Gala reckons that the quality of teaching in schools means that "students need support. So, supplementary (book) demand will always remain." It is, he points out, the discretionary part of the market and has higher margins than textbooks.

It is also a tough segment. Each state has a different curriculum and evaluation pattern, and publishers have to understand these before zeroing in on writers and materials for that curriculum. 

Going from textbooks to supplementary to higher education or to markets with different boards is one way of diversifying and scaling up in a market known for its seasonal skews. Sales peak in one particular quarter, depending on which syllabus and part of the country the publisher operates in.

In Delhi, since the shift from one class to the next happens around March, the buying of textbooks is at its peak in January, February and March. In Mumbai, it is April, May and June. This means the bulk of the revenues come in that quarter. As a result, "out of four quarters, two have EBITDA losses," points out one analyst.

Navneet has tackled this by expanding into stationery, which brings in about Rs 400 crore in top line and smoothens the sales graph a bit. It is also going after the textbook market now, which explains the Britannica acquisition, which will add approximately Rs 80 crore to its top line by FY 2017. 

"We get a major portion of our revenues from April to June. With textbooks, the fourth quarter (January/February/March) will also come into play," says Gala.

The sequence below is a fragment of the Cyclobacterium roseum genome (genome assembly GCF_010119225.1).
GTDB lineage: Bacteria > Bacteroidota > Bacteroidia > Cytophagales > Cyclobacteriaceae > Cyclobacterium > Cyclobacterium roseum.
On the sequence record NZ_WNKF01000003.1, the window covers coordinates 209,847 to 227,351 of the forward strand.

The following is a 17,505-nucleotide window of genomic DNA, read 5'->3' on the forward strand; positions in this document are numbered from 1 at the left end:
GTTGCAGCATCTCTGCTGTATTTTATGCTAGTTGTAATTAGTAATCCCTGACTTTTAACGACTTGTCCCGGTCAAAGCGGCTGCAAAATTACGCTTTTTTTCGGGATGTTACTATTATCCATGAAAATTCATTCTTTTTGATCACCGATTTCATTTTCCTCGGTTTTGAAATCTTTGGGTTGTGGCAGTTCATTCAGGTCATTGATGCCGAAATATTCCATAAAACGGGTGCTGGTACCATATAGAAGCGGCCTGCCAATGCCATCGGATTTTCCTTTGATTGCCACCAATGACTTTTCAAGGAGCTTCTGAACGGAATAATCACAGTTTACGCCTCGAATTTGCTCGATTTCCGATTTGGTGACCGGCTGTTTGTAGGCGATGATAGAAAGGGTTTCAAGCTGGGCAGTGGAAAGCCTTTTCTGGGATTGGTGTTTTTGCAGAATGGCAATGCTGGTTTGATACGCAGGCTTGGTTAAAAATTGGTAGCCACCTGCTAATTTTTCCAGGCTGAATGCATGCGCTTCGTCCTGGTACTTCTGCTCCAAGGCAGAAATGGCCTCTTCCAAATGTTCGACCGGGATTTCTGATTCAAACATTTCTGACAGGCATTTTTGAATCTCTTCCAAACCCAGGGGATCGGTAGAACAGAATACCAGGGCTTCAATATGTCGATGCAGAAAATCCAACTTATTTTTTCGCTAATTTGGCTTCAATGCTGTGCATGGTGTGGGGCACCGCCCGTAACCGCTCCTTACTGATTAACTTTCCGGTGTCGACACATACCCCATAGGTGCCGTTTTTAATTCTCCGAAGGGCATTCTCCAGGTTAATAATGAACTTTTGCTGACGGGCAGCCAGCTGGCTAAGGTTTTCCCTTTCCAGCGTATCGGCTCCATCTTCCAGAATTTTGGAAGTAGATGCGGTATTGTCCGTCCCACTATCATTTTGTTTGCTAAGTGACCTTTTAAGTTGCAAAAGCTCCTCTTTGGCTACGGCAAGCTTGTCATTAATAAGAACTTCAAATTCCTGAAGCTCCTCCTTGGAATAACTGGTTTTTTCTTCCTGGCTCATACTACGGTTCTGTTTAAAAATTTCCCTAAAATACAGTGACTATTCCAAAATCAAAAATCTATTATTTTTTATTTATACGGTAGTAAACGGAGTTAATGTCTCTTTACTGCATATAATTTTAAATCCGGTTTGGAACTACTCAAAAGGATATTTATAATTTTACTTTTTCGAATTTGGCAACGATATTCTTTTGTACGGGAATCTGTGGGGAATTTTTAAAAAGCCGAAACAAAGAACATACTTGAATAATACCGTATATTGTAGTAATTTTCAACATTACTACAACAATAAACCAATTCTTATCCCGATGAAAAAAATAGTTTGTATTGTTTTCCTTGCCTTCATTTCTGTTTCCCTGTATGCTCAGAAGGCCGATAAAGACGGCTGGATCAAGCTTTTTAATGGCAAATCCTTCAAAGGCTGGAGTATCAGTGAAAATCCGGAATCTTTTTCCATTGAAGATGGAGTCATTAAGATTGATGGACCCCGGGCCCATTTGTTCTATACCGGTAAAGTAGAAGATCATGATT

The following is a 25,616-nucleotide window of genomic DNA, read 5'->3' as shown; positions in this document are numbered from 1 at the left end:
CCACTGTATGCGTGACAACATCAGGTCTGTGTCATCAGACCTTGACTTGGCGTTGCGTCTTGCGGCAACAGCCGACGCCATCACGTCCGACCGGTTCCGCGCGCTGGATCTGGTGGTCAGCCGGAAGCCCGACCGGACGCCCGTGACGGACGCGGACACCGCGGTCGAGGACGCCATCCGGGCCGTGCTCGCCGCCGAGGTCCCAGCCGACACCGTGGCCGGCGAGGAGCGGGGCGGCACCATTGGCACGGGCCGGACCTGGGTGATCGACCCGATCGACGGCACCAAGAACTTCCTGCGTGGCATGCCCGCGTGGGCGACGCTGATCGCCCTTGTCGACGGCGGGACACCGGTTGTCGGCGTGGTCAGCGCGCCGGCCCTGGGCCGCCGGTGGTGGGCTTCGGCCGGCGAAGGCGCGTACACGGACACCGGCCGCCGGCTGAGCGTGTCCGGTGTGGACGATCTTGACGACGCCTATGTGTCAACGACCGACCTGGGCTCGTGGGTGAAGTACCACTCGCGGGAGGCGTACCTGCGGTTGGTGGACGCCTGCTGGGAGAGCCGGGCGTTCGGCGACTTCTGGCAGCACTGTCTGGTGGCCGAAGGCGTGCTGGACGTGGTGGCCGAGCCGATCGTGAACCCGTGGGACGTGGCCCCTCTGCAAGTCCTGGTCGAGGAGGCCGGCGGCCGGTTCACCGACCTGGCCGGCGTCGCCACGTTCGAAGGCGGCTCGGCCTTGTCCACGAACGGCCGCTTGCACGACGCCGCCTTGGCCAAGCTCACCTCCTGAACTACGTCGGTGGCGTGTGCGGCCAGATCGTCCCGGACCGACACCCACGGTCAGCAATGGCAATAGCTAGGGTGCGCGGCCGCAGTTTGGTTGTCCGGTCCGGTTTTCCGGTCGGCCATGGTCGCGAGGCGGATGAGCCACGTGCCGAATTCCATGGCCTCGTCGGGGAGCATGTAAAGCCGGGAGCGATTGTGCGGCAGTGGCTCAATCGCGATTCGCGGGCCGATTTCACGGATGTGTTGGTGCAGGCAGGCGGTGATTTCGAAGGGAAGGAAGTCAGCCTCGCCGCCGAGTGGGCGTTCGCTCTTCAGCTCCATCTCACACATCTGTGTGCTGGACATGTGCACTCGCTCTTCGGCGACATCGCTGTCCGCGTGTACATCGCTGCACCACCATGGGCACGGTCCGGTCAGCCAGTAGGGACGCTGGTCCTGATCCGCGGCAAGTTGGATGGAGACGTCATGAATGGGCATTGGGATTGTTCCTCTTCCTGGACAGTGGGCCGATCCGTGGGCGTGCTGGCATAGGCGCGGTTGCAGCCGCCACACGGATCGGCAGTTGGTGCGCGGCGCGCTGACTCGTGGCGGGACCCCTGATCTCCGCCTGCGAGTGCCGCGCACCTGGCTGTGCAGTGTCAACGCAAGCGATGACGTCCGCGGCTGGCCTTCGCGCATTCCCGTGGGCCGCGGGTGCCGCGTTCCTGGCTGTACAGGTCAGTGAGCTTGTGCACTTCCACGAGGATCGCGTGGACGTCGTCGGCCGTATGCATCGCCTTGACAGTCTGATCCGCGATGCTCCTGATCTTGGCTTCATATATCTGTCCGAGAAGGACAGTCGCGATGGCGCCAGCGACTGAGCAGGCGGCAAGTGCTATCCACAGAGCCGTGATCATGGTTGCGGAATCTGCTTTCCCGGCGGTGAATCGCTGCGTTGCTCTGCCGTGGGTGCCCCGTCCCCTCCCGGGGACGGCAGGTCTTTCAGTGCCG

S Chand, on the other hand, is acquiring publishers such as Chhaya, which has a strong presence in state-affiliated schools in West Bengal. Chhaya has two seasons: December to February and March to May. Once through, the acquisition would add Rs 127 crore to the S Chand’s top line by FY 2017. It also has a growing higher education and test preparation business that brings in about Rs190 crore of its top line.

On the lookout for companies

Both Gupta and Gala don’t rule out more acquisitions, either in supplementary books or textbooks. And both reckon that potential acquisitions should be a minimum Rs 100 crore in size for them to be worth the effort.

"It is only at Rs 100 crore that margins (20-30 per cent typically) start kicking in," says Gala. But, "it is difficult to acquire in this industry," says Samir Khurana, group head, strategy and investments, S Chand. 

According to Gupta, "It is a very unorganised market and there are very few players over Rs 100 crore. The big challenge is to get the right opportunity and to close it. It takes a long time." The Chhaya deal, for instance, took 18 months to close. 

One question that analysts and investors ask a lot of publishers is: what about digital?

In educational publishing, the answer is the same as in newspapers or magazines: digital is there but not headed anywhere. Both S Chand and Navneet offer digital support through online versions and CDs, but usage is low and so is the contribution to the top line. "In most schools, digital learning is not taking a leap," says Gala. The textbook and supplementary book rules.

Vanita Kohli-Khandekar New Delhi